turn around

See also: turnaround and turn-around



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turn around (countable and uncountable, plural turn arounds)

  1. Alternative spelling of turnaround


turn around (third-person singular simple present turns around, present participle turning around, simple past and past participle turned around)

  1. (ergative) To physically rotate (usually around a vertical axis) for a half turn (180 degrees), a whole turn (360 degrees), or an indefinite amount.
    At the end of the road, we turned around and walked back to the hotel.
    The world turns around once every twenty-four hours.
    Turn around once or twice so I can see your new dress.
    A wheel turns around on an axle.
    If you kids don't cut it out I will turn this car around!
    • 1756 November, Isaac Kimber, Edward Kimber, editor, The London magazine, or, Gentleman's monthly intelligencer[1], volume 25, page 517:
      ...and called him his father; this overpowered the brave man's heart, and obliged him to turn around, to prevent the tears that stood ready to gush from his eyes.
  2. (transitive, figuratively) To change drastically in a fundamental way, often for the better; to change to the opposite (opinion or position).
    • 2013 June 28, Joris Luyendijk, “Our banks are out of control”, in The Guardian Weekly, volume 189, number 3, page 21:
      Seeing the British establishment struggle with the financial sector is like watching an alcoholic who still resists the idea that something drastic needs to happen for him to turn his life around.
    She turned her position around and now she is in favor of the merger.
  3. (transitive, business, management, sports) To reverse an expected outcome (of a game, etc.), usually from a losing outcome to a winning one; to return (a business, department, etc.) to effectiveness, profitability, etc.
    • 2011 February 1, Phil McNulty, “Arsenal 2-1 Everton”, in BBC:
      It took changes from Wenger and a rare defensive lapse from Everton before Arsenal finally turned the game around with two goals in the space of five minutes.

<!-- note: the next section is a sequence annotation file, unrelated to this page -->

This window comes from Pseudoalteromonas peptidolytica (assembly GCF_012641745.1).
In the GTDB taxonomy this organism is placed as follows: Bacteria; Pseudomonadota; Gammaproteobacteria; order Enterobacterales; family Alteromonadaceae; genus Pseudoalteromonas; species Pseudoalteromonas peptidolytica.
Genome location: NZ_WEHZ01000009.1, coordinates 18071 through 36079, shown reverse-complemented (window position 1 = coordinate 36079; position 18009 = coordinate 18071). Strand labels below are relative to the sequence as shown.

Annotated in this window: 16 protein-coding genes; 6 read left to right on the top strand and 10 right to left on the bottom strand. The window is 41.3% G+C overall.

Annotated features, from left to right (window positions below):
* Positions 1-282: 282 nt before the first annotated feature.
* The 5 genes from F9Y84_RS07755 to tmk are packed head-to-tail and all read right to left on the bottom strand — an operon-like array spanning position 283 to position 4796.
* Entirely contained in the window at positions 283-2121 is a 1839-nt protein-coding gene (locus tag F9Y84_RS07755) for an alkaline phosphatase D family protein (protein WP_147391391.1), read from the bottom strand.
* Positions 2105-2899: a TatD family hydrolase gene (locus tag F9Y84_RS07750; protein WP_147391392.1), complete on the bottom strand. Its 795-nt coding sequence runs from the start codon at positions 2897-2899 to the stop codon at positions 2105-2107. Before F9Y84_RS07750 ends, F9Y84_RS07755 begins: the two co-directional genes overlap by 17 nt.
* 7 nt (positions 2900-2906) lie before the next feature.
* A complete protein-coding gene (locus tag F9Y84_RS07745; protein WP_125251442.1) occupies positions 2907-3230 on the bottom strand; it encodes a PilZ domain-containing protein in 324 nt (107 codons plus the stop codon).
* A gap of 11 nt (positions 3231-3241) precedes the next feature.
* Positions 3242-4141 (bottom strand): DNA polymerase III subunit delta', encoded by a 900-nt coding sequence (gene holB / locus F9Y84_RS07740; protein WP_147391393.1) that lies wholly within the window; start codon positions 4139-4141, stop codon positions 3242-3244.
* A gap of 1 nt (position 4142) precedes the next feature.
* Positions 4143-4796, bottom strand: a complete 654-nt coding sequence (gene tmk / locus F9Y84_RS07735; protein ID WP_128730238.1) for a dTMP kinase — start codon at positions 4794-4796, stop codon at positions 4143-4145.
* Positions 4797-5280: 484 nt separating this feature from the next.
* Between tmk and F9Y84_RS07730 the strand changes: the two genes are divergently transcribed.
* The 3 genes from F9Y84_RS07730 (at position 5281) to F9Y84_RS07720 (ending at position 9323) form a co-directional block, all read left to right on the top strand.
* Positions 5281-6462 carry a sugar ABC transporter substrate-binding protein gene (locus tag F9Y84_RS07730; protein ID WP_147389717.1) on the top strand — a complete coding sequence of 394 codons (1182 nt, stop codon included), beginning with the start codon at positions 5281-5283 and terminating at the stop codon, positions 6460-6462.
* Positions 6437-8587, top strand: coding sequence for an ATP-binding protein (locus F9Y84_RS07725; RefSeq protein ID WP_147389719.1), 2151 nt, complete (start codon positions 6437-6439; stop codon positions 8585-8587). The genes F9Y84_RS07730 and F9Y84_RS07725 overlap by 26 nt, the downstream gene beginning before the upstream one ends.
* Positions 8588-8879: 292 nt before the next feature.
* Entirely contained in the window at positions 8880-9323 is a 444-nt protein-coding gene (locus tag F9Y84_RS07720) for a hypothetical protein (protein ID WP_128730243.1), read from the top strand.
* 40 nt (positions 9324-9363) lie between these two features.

• 2019 November 3, Liam de Carme, “Boks, you beauties”, in Sunday Times[2]:
      Pollard, who went into the semifinals with an unsatisfactory 63% return from the kicking tee, turned it around splendidly against Wales and he continued that form despite missing his first attempt in the final.
    The new management team has really turned the company around 180 degrees, and they expect a good profit next year.
    The team really turned it around in the second half for a great win.
    They were way ahead but the game turned around on them and they lost 4–3.
  4. (transitive, espionage) To convert (an agent) to work for one's own side.
    • 2014, Joseph DiMona, To the Eagle's Nest
      Some months ago, the Captain had come to the FBI with a story that he had been contacted by Soviet agents, and the FBI had “turned him around” and used him to plant false and specially made up classified material of no importance on the Soviets.
  5. (intransitive, idiomatic, colloquial) To suddenly change or reverse one's opinion, point of view, stated position, behaviour, etc.
    You can't just turn around and say that it was all my fault.
  6. (transitive, idiomatic, of an idea) To consider from a different viewpoint.
    Let's turn that around and look at it from another angle.
  7. (transitive, idiomatic, colloquial) (often with a unit of time) To produce; to output; to generate
    We can turn around 500 units by next week.

Usage notesEdit

The business and sports sense is often followed by the intensifier 180 degrees. Deriving from this, phrases such as "I turned the project around 360 degrees" are belittled by prescriptivists, mathematicians and cartoonists alike. Often, the speaker intends the meaning of "180 degrees" but by evidence of their complete misunderstanding of conversational geometry, not only says the opposite, but gives listeners a good reason to believe that their intended effect did not come to pass. Instead, the situation was probably made worse; at best, one could suppose the net effect was nil, as if there truly had been a literal 360 degree rotation, exactly as the speaker said.

Derived termsEdit


The translations below need to be checked and inserted above into the appropriate translation tables, removing any numbers. Numbers do not necessarily match those in definitions. See instructions at Wiktionary:Entry layout § Translations.